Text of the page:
To Rowe’s kit of pared-down guitar and tabletop electronics and Reed’s synthesiser and effects pedals, Thompson brings his laptop “with a year’s worth of sound files” and what he describes as “some weird, eccentric synthesisers. One is called a Dave Smith Evolver, it has a genetic algorithm in there that can produce completely random patches that sound like broken electronics. I’ll often generate 120 of those before a gig and pick a few to use.” A dab hand at circuit bending – creating customised instruments out of scrap electronics and old toys – he also has a further method for finding new sounds: “I built a device that’s an old keyboard with just one big red button, and every time you press it, you get a new sound. You can never predict it and you can never recreate it.”
Thompson’s view of such an untameable instrument as more opportunity than annoyance echoes his infectious enthusiasm for the intangible, every-changing realms of the electromagnetic. “What I love about it is that you wouldn’t hear all those sounds without this little device, the telephone mic, but then a whole universe of sounds opens up,” he reflects. “We’re surrounded by this stuff, all the time. The world has changed. You can’t find these sounds in a forest or the desert. It’s just a sign of what we’re become. I like that.”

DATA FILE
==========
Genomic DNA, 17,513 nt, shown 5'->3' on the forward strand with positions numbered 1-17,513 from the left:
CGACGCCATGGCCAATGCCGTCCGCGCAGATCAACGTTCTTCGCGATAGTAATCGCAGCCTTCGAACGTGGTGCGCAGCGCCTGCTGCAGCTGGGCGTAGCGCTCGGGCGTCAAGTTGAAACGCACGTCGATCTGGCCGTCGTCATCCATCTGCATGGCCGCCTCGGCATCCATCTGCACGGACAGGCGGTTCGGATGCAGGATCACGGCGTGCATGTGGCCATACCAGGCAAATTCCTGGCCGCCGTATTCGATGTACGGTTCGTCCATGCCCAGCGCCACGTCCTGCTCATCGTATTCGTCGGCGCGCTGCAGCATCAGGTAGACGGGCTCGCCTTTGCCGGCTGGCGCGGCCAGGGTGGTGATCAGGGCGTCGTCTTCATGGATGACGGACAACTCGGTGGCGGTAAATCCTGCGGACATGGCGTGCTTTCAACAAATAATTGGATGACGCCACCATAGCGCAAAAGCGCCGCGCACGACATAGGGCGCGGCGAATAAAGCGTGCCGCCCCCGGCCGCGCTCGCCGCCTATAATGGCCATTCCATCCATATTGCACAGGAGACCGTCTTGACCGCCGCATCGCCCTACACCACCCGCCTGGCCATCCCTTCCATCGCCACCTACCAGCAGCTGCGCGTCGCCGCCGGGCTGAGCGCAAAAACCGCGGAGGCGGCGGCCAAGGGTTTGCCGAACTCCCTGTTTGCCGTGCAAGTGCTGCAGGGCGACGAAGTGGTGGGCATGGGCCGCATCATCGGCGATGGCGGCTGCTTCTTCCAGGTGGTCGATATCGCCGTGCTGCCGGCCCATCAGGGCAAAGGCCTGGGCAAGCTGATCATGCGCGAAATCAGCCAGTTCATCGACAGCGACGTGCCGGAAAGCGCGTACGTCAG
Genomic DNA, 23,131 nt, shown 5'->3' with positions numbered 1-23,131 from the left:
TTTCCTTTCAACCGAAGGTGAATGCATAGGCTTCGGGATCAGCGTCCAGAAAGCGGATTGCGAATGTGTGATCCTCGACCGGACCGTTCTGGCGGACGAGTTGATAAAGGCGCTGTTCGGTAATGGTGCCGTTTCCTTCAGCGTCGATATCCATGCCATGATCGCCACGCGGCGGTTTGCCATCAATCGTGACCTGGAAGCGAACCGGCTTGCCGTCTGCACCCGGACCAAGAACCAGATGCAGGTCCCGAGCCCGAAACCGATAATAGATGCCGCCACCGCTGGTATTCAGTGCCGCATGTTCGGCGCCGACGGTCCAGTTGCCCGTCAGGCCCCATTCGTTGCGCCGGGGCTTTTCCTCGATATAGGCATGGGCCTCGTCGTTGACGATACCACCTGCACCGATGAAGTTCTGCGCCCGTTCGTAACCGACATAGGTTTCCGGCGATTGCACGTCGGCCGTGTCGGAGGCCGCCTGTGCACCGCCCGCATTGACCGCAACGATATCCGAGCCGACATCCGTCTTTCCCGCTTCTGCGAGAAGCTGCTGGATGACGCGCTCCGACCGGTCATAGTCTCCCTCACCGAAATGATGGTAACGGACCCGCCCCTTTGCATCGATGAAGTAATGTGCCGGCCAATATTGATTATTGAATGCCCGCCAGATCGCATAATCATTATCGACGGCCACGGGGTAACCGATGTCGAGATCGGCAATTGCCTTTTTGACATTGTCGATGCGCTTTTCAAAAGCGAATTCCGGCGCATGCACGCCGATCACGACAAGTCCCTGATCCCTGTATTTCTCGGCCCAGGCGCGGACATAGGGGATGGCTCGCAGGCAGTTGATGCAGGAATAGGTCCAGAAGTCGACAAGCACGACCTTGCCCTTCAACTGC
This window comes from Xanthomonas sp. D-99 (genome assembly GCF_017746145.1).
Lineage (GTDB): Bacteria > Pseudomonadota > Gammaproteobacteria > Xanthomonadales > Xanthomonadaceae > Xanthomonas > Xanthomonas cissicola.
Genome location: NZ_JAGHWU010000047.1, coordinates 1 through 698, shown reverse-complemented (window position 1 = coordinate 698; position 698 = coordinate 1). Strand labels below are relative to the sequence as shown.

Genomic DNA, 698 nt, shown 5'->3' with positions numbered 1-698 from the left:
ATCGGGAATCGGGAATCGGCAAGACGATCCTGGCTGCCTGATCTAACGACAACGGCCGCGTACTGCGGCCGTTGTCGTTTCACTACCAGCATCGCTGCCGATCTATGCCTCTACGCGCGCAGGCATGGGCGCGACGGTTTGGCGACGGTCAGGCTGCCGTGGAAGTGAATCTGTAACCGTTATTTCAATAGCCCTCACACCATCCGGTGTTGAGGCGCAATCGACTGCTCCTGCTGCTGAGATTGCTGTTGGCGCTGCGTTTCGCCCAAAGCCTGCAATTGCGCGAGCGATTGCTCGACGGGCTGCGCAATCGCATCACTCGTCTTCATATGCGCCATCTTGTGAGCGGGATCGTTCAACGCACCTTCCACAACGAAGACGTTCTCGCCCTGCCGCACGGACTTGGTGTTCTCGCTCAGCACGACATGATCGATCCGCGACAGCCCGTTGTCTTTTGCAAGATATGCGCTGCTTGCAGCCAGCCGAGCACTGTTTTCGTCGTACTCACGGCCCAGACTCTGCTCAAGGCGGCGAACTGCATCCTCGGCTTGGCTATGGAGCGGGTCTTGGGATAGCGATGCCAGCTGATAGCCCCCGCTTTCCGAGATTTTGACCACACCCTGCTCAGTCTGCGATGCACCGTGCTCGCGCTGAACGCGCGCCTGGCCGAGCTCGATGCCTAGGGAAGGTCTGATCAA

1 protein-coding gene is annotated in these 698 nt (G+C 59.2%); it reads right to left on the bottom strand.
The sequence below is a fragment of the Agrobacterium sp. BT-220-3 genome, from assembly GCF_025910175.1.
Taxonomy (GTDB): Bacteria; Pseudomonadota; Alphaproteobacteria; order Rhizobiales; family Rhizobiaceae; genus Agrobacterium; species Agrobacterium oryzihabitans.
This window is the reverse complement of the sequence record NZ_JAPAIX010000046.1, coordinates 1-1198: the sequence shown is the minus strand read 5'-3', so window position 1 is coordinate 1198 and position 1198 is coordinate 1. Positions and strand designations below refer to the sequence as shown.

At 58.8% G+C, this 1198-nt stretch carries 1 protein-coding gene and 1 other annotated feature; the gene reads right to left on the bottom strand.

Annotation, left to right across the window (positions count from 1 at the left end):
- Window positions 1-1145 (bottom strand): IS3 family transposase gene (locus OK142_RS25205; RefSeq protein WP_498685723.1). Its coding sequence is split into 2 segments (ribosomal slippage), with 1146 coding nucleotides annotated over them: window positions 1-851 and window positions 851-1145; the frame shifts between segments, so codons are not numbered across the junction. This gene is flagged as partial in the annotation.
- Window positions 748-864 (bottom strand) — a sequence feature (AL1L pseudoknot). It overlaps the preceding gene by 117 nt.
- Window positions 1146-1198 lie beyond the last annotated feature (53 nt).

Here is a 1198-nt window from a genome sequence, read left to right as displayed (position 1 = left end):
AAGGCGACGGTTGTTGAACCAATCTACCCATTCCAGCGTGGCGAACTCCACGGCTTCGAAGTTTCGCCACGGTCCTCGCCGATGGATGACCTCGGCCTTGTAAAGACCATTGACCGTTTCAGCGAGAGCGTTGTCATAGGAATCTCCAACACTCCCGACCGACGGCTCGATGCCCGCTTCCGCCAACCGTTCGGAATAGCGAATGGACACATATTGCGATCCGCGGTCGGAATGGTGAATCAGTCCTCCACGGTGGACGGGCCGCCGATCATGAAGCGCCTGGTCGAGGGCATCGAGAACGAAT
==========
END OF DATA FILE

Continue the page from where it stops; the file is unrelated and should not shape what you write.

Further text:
Reviews

The Sound Projector, Thomas Shrubsole:
It took me a while to find the right time for this double disc – disc one, an unindexed 54 minutes and a supplementary half an hour on the other disc. After an initial aural foray a month or two back whilst engaged in various degrees of household pottering it thereafter remained lurking on the ‘to review’ pile, all pale blue, square, flat and accusatory. I think listening to all that Phill Niblock the other week primed me for some more long form drone action, though. So, this weekend, having scouted out the general lie of the land previous-like as mentioned I sofa-d up and listened to it. And, despite a move from sofa to floor halfway through, I did a full and thorough listen. Herein I reveal the results of that fateful afternoon’s listening and the strange thoughts thus engendered…Read on, I implore you…